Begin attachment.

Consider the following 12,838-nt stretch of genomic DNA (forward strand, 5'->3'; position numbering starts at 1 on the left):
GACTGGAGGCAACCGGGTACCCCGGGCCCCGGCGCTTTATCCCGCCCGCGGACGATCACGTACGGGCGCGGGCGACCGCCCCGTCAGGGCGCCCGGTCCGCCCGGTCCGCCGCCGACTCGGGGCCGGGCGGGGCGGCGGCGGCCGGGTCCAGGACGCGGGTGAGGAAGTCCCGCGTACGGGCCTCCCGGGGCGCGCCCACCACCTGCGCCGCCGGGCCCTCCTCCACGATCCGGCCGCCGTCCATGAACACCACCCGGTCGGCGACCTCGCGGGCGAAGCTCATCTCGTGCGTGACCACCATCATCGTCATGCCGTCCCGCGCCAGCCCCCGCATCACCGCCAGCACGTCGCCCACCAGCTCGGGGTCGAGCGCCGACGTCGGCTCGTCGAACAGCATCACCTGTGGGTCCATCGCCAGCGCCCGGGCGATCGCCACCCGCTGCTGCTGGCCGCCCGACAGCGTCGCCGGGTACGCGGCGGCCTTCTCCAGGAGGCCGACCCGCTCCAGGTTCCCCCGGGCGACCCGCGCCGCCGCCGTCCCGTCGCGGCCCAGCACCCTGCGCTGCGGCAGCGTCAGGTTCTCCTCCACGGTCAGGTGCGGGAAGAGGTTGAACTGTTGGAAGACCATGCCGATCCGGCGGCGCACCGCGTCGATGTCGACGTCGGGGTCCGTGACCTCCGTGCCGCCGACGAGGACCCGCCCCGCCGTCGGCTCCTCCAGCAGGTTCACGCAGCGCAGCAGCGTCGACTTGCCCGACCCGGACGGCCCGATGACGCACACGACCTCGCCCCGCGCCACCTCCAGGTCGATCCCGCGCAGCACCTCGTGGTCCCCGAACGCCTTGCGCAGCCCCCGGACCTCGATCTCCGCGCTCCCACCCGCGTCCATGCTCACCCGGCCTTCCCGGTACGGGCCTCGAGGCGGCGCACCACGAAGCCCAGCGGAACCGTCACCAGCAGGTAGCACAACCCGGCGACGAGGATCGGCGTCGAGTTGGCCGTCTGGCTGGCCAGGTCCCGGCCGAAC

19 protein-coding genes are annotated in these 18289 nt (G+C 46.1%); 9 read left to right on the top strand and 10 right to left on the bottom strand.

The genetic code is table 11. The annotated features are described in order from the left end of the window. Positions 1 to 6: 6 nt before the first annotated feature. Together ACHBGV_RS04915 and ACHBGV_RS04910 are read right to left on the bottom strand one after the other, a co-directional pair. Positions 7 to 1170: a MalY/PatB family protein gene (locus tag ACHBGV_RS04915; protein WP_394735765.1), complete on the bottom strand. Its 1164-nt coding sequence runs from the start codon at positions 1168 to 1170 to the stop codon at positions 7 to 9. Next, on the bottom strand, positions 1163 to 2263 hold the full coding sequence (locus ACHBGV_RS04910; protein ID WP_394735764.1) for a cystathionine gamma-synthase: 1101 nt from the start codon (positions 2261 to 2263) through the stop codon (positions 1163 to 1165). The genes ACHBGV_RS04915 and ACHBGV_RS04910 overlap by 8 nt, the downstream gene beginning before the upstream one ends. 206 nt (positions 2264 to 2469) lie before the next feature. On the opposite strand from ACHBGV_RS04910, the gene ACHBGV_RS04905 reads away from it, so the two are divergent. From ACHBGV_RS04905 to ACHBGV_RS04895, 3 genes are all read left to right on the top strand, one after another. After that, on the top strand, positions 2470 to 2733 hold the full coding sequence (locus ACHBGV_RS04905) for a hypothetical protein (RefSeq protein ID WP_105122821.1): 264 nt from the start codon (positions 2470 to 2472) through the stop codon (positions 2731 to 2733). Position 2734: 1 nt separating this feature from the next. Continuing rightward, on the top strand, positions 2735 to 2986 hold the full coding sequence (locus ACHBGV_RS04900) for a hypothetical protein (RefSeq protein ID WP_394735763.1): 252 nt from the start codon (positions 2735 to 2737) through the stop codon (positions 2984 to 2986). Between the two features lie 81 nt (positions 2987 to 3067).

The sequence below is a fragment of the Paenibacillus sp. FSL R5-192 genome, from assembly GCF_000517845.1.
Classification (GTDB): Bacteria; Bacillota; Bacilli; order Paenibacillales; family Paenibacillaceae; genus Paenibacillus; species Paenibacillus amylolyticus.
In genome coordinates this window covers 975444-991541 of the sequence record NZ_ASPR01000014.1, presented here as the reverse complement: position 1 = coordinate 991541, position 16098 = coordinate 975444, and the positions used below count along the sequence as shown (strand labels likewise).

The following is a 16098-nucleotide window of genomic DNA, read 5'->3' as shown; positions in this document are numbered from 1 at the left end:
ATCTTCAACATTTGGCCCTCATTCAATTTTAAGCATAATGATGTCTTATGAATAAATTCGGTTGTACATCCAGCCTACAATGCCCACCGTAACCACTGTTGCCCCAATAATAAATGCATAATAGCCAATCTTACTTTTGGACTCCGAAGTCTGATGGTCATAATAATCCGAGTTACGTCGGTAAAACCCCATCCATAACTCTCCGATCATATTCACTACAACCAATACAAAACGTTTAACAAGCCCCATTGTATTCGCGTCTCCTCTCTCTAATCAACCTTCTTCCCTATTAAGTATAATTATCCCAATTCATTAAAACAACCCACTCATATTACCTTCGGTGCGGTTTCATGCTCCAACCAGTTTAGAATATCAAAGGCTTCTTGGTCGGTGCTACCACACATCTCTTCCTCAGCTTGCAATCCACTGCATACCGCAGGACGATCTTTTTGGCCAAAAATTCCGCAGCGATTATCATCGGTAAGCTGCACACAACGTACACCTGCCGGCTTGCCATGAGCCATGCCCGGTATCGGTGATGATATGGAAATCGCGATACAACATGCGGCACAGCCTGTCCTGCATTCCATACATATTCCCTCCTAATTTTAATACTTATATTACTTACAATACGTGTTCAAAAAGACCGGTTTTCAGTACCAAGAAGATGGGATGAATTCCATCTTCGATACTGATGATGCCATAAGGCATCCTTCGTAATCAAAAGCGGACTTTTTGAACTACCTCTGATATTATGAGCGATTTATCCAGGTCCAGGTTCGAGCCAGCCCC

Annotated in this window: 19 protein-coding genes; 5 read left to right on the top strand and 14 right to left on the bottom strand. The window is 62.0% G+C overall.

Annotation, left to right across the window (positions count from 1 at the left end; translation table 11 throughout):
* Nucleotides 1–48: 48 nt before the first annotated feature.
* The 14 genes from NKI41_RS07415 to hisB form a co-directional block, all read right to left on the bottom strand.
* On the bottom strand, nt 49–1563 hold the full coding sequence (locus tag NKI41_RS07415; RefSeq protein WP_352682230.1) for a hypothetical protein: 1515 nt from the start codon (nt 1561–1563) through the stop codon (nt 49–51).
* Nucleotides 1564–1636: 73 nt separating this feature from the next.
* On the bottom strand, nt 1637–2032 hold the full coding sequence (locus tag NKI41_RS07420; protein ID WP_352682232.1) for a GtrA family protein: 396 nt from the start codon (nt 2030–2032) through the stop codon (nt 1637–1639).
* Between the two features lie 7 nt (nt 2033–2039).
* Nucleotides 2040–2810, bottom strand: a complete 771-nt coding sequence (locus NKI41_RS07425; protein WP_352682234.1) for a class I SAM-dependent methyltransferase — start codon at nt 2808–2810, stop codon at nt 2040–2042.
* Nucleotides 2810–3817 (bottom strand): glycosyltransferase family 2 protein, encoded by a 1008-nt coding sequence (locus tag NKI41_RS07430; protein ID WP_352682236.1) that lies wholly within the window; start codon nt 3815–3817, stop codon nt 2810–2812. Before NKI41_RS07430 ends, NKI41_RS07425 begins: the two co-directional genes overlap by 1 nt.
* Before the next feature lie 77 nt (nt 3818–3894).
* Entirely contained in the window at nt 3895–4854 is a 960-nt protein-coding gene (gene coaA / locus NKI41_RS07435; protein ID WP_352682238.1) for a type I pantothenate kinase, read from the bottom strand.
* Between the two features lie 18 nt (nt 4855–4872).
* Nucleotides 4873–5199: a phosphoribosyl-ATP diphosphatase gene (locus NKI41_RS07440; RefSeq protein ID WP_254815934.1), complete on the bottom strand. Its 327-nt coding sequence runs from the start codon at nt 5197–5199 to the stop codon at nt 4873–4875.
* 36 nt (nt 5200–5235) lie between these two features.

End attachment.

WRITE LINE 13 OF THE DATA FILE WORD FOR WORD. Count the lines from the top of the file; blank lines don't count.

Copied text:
* The 14 genes from NKI41_RS07415 to hisB form a co-directional block, all read right to left on the bottom strand.